Leon Szyller, L.A.S., was born in Paris, France, his family was scattered before the onslaught of the Nazi invasion. Leon Szyller, then 16 years old, was sent to America. He graduated from Tulane University and became a teacher. To make ends meet he took on a small job with a home improvement company. Soon Mr. Szyller was working full time as an estimator/salesman.
In 1957, dissatisfied with the company, he began a small home improvement company with the help of his wife, Emma. L.A.S. Enterprises is born.
The 1960’s were an age of mass media. Strong advertising became the way to sell a product. Leon Szyller realized this, and so began a series of advertising ideas which took New Orleans and the Gulf South by storm.
In 1965, Leon Szyller began offering free gifts as incentives for estimates. These free gifts were usually home aids such as kitchen cookware sets. “The public still believes in Santa Claus,” Leon Szyller pointed out.
In July of 1972, Leon Szyller introduced to New Orleans his latest and most unique ad campaign ever. It featured a sad-faced workman staring at the camera with bold-faced type exhorting the public to “Put This Man to Work… this man doesn’t work much in the winter…” This ad campaign caught the public’s eye, and soon L.A.S. was the talk of the town. Customers calling in for estimates would comment cheerfully that they were doing their part to “put the man to work.”
In September of 1973, Leon Szyller began using another slogan; this ad featured a small green creature with large claws and lots of nasty-looking sharp teeth. “FIGHT THE UGLIES!” The ad proclaimed, “Call L.A.S. Enterprises for help with all your home improvement needs.” This unique phrase, coupled with pictures of an “Ugly Monster” sitting on the rotting wood of an old house, became an instant hit. “Fight the Uglies” soon grew to be an L.A.S. trademark; a constant attention-getter even today.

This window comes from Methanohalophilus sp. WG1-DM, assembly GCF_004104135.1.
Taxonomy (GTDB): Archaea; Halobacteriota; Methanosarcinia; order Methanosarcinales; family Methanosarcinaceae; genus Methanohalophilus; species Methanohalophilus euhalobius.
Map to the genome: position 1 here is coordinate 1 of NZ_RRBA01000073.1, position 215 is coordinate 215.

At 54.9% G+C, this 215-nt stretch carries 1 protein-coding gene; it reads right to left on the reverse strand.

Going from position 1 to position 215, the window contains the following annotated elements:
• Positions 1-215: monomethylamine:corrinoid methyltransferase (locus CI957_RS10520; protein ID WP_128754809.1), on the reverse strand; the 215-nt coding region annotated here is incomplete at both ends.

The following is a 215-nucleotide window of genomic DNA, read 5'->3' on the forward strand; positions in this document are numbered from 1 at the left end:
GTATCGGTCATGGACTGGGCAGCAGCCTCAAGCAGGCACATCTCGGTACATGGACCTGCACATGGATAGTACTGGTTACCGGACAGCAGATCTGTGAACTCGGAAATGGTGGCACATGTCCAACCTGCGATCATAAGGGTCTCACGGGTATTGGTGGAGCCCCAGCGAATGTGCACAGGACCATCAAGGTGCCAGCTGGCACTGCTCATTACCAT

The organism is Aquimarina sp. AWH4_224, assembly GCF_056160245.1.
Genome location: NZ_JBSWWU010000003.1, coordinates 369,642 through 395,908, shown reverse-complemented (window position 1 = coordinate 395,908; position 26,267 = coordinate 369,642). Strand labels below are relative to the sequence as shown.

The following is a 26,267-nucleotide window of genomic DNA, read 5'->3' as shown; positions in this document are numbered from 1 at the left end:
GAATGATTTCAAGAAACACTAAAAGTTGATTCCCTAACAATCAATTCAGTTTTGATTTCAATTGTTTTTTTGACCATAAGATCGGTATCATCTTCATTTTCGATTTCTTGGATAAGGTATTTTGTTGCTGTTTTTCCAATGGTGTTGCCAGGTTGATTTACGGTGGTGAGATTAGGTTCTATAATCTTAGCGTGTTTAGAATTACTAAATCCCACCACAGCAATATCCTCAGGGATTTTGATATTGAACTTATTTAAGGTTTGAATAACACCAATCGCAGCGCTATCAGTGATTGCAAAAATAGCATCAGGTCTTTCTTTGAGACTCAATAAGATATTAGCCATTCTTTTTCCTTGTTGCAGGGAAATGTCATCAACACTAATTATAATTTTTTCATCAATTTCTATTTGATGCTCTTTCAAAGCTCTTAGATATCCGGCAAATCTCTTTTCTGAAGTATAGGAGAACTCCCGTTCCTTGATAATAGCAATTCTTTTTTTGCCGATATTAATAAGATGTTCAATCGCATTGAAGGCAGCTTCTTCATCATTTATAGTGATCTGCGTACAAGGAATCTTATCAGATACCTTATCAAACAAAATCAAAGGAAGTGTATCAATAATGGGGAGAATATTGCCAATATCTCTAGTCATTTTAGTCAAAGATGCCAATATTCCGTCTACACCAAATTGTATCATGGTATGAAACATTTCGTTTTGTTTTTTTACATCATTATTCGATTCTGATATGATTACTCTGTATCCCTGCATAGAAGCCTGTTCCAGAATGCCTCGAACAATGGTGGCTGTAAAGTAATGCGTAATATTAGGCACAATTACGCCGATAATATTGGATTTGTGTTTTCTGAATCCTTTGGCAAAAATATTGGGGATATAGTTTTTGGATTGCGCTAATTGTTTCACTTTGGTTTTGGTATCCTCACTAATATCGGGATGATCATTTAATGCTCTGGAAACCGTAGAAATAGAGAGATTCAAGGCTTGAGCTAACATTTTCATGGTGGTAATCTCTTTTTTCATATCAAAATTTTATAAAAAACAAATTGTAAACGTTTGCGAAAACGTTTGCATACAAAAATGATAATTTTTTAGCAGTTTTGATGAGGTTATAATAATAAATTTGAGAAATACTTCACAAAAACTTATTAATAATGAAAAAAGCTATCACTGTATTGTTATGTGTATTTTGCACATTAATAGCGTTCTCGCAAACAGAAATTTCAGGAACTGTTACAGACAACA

In, August of 1977, the “Fight the Uglies” campaign received a new twist. Along with an estimate, a customer would receive a free t-shirt with a picture of the “Uglies Monster” on the front and the L.A.S. logo on the back. The “Fight the Uglies” T-shirt is still a hot item today for any collector of New Orleans’ unique historical collectibles.
In 1981, Leon Szyller moved his New Orleans office to his newly erected building on the Interstate 10 service road. With its spacious offices and huge warehouse, the new building enabled L.A.S. Enterprises to expand its place as the largest Home Improvement Company the South.
During the late 1980’s, the oil recession and overall decline in Louisiana’s economy hit L.A.S. It was at this time the Szyller family decided to sell L.A.S. Enterprises. In 1989, Mr. Bill Linder became President and majority owner of L.A.S. Enterprises. Mr. Linder had been a resident of the New Orleans area since 1967, having migrated here from Minnesota where he received a degree in Civil Engineering from the University of Minnesota. Bill Linder’s many years in the New Orleans area exposed him to the past successes and popularity of L.A.S. Enterprises.
Bill Linder brought Richard Maia, a fellow engineer from W. H. Linder & Associates, as Co-Owner and General Manager of L.A.S. Enterprises. Richard Maia immediately set out to remedy any short comings of the old L.A.S. ownership by bringing an engineering perspective. He quickly refocused the company. He redesigned the logo and stream lined the production department. L.A.S. Enterprises soon became a company leading the replacement window market. In 1995, Richard Maia became the sole own
er of L.A.S. Enterprises and he fined tuned his vision to include the Gulf Coast emerging needs for storm protection and energy efficiency.
As L.A.S. heads into the new millennium, its focus has been to provide upscale quality products for competitive prices. L.A.S. accomplishes this through in-house manufacturing, thus eliminating the middle man.